Happy Goethe’s Birthday!

“There is nothing more dreadful than active ignorance”
Maxims and Reflections, Goethe

The little book beside me here has a sticker from a real bookstore with the date on which I bought it. September 29, 2003. I bought it at the San Diego State University Bookstore about a month after school would have started.

Ink drawing of Goethe by Johann Wilhelm Tischbein

 

I carried it around in my backpack and read it in odd minutes between student meetings, classes, at lunch. AND my backpack then was a pretty amazing thing. I left it behind in Descanso when I made my final exit from my house..

 

Goethe wrote, “If we go back in history, we are always aware of personalities with whom we could get on and others with whom we should certainly be in conflict.” I met Goethe in the summer of 1998 through his book Italian Journey,  and a friendship immediately ensued, though limited because I could not offer Goethe MY friendship. I have benefited so much from his. So many of his ideas gave language to mine. Others he confirmed and explained.

I’ve written a birthday card to Goethe every year I’ve been on WordPress. This is probably the least inspiring of them, but I feel pressed to get chores finished so my dogs and I can celebrate later with a walk at the slough.

 

8 thoughts on “Happy Goethe’s Birthday!

  1. I am ashamed, I know next to nothing about Goethe. I uploaded “Die Leiden des jungen Werthers” onto my Kindle with intentions to read it, based on a recommendation of a German friend, and still have not begun. He found it to be a super piece of literature. One day I will do it (of course in original German).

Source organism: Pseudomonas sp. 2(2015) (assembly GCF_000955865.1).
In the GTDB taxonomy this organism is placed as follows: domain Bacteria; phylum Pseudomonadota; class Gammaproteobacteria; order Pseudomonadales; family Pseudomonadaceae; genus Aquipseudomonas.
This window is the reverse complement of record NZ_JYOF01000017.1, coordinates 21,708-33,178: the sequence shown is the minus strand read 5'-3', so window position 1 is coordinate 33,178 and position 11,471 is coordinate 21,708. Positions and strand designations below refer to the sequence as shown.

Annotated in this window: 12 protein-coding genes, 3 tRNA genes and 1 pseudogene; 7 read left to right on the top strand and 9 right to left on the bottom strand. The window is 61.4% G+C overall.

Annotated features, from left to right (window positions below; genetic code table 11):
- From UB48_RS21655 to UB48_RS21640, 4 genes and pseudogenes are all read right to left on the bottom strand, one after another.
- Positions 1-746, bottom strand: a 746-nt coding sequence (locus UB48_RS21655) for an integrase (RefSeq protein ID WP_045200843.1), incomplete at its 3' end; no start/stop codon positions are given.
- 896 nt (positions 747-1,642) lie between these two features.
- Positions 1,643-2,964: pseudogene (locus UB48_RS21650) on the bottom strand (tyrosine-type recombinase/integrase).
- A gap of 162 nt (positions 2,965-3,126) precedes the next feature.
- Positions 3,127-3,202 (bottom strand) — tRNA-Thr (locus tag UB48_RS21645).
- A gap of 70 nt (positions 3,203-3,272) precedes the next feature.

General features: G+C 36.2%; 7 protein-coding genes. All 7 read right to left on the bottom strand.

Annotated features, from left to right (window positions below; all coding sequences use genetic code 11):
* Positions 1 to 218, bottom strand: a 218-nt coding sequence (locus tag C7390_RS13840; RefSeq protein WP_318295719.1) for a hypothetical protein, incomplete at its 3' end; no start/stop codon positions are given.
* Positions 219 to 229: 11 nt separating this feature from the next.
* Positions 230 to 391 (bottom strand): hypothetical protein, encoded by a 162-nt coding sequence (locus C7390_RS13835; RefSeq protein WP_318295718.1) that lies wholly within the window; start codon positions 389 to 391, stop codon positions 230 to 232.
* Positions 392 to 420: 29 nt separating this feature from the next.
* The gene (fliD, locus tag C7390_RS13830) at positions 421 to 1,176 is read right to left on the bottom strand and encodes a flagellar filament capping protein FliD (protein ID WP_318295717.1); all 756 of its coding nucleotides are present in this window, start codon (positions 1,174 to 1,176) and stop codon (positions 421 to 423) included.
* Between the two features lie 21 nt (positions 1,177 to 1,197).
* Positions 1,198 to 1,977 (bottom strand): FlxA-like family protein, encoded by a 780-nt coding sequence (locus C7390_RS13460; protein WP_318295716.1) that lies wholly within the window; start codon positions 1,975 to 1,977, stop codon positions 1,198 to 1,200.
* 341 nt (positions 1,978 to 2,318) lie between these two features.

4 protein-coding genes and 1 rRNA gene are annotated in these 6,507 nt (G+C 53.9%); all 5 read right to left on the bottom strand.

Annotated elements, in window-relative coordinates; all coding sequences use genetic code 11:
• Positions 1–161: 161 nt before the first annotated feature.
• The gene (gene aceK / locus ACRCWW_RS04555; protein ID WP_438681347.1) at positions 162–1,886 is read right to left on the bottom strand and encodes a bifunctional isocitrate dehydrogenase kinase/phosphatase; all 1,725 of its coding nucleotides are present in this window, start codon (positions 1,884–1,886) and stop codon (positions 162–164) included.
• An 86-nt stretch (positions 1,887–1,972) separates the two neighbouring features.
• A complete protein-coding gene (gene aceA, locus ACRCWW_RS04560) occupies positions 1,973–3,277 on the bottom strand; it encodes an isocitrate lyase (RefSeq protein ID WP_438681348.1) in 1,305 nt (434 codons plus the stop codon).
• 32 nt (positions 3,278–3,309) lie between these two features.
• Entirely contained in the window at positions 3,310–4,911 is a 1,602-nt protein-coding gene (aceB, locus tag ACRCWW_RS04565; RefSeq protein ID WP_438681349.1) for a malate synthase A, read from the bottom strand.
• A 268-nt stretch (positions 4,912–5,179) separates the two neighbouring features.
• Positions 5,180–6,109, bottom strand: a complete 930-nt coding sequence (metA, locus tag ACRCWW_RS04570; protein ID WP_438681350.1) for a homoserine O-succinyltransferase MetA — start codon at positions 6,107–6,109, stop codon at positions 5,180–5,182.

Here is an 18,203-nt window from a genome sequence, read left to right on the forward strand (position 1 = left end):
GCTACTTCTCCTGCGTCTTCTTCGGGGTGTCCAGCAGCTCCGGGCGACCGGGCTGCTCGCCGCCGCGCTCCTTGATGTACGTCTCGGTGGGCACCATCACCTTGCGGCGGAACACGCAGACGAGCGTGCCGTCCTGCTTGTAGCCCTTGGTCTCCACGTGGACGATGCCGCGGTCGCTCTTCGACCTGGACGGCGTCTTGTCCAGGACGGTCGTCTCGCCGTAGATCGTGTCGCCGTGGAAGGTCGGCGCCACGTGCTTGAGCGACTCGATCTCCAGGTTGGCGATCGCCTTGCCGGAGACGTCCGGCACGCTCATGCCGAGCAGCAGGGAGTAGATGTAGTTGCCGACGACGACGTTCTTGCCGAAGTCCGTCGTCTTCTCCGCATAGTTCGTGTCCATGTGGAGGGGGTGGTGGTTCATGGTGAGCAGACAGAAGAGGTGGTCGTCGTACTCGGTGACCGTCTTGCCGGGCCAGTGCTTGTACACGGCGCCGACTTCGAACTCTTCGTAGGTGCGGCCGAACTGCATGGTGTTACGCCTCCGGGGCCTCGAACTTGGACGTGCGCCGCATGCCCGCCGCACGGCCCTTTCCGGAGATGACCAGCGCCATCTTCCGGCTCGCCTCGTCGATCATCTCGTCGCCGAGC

• Werther is not such a great read for us today. Goethe changed literature with that story, but the Bildung Roman is pretty commonplace now. I honestly thought it was drivel but I know it’s because my understanding of literature is the result of something Goethe started. Even Goethe disliked the book when he was older. It was an albatross around his neck. I think people should read Italian Journey. That’s Goethe the person and it’s interesting to travel with him. He was in his early 30s, suffering from unrequited love, had decided he was wasting his life, didn’t know what he wanted to be when he grew up (thought he’d missed the mark with writing and that maybe he should be an artist). It’s fun to read and you get a real picture of the world in Goethe’s time.

    • We didn’t get there — I got tangled up in a small cleaning job that turned into washing the curtains, taking up the rug, washing the pad, moving the sofa etc. etc. But I like it and I have a reading chair by a pretty window and when the snow falls! ❤ How lovely it will be to sit here and read. Tomorrow we'll celebrate Goethe's birthday properly, I hope.

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